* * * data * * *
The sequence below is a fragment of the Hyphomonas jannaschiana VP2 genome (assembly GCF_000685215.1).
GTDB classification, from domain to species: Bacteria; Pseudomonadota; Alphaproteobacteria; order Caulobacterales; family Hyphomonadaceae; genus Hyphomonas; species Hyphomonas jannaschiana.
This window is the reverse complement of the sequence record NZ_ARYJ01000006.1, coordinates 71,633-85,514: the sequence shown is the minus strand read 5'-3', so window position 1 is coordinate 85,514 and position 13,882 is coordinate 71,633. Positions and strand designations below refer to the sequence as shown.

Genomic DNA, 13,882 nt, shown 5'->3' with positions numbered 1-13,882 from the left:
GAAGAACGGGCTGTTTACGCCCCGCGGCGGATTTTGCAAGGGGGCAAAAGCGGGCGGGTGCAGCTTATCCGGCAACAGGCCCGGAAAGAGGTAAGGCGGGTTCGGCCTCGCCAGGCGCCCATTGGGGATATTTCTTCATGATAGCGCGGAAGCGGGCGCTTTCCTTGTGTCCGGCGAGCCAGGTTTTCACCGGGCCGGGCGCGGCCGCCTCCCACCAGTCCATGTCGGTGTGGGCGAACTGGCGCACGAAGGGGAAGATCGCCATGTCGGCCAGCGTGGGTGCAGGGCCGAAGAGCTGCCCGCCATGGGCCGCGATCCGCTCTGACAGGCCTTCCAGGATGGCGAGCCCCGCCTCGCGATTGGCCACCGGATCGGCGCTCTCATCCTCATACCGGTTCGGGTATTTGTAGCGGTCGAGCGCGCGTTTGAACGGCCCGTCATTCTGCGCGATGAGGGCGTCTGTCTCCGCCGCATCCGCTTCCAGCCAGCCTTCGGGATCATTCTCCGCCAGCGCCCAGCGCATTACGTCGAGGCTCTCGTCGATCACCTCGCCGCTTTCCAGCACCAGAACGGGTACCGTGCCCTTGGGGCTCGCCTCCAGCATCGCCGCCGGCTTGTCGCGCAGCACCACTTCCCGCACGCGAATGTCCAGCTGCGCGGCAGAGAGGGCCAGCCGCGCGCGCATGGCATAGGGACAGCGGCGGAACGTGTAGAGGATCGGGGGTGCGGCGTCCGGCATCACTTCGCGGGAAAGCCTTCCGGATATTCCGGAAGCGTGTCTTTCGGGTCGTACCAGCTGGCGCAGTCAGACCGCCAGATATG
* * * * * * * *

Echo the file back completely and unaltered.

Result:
The sequence below is a fragment of the Hyphomonas jannaschiana VP2 genome (assembly GCF_000685215.1).
GTDB classification, from domain to species: Bacteria; Pseudomonadota; Alphaproteobacteria; order Caulobacterales; family Hyphomonadaceae; genus Hyphomonas; species Hyphomonas jannaschiana.
This window is the reverse complement of the sequence record NZ_ARYJ01000006.1, coordinates 71,633-85,514: the sequence shown is the minus strand read 5'-3', so window position 1 is coordinate 85,514 and position 13,882 is coordinate 71,633. Positions and strand designations below refer to the sequence as shown.

Genomic DNA, 13,882 nt, shown 5'->3' with positions numbered 1-13,882 from the left:
GAAGAACGGGCTGTTTACGCCCCGCGGCGGATTTTGCAAGGGGGCAAAAGCGGGCGGGTGCAGCTTATCCGGCAACAGGCCCGGAAAGAGGTAAGGCGGGTTCGGCCTCGCCAGGCGCCCATTGGGGATATTTCTTCATGATAGCGCGGAAGCGGGCGCTTTCCTTGTGTCCGGCGAGCCAGGTTTTCACCGGGCCGGGCGCGGCCGCCTCCCACCAGTCCATGTCGGTGTGGGCGAACTGGCGCACGAAGGGGAAGATCGCCATGTCGGCCAGCGTGGGTGCAGGGCCGAAGAGCTGCCCGCCATGGGCCGCGATCCGCTCTGACAGGCCTTCCAGGATGGCGAGCCCCGCCTCGCGATTGGCCACCGGATCGGCGCTCTCATCCTCATACCGGTTCGGGTATTTGTAGCGGTCGAGCGCGCGTTTGAACGGCCCGTCATTCTGCGCGATGAGGGCGTCTGTCTCCGCCGCATCCGCTTCCAGCCAGCCTTCGGGATCATTCTCCGCCAGCGCCCAGCGCATTACGTCGAGGCTCTCGTCGATCACCTCGCCGCTTTCCAGCACCAGAACGGGTACCGTGCCCTTGGGGCTCGCCTCCAGCATCGCCGCCGGCTTGTCGCGCAGCACCACTTCCCGCACGCGAATGTCCAGCTGCGCGGCAGAGAGGGCCAGCCGCGCGCGCATGGCATAGGGACAGCGGCGGAACGTGTAGAGGATCGGGGGTGCGGCGTCCGGCATCACTTCGCGGGAAAGCCTTCCGGATATTCCGGAAGCGTGTCTTTCGGGTCGTACCAGCTGGCGCAGTCAGACCGCCAGATATG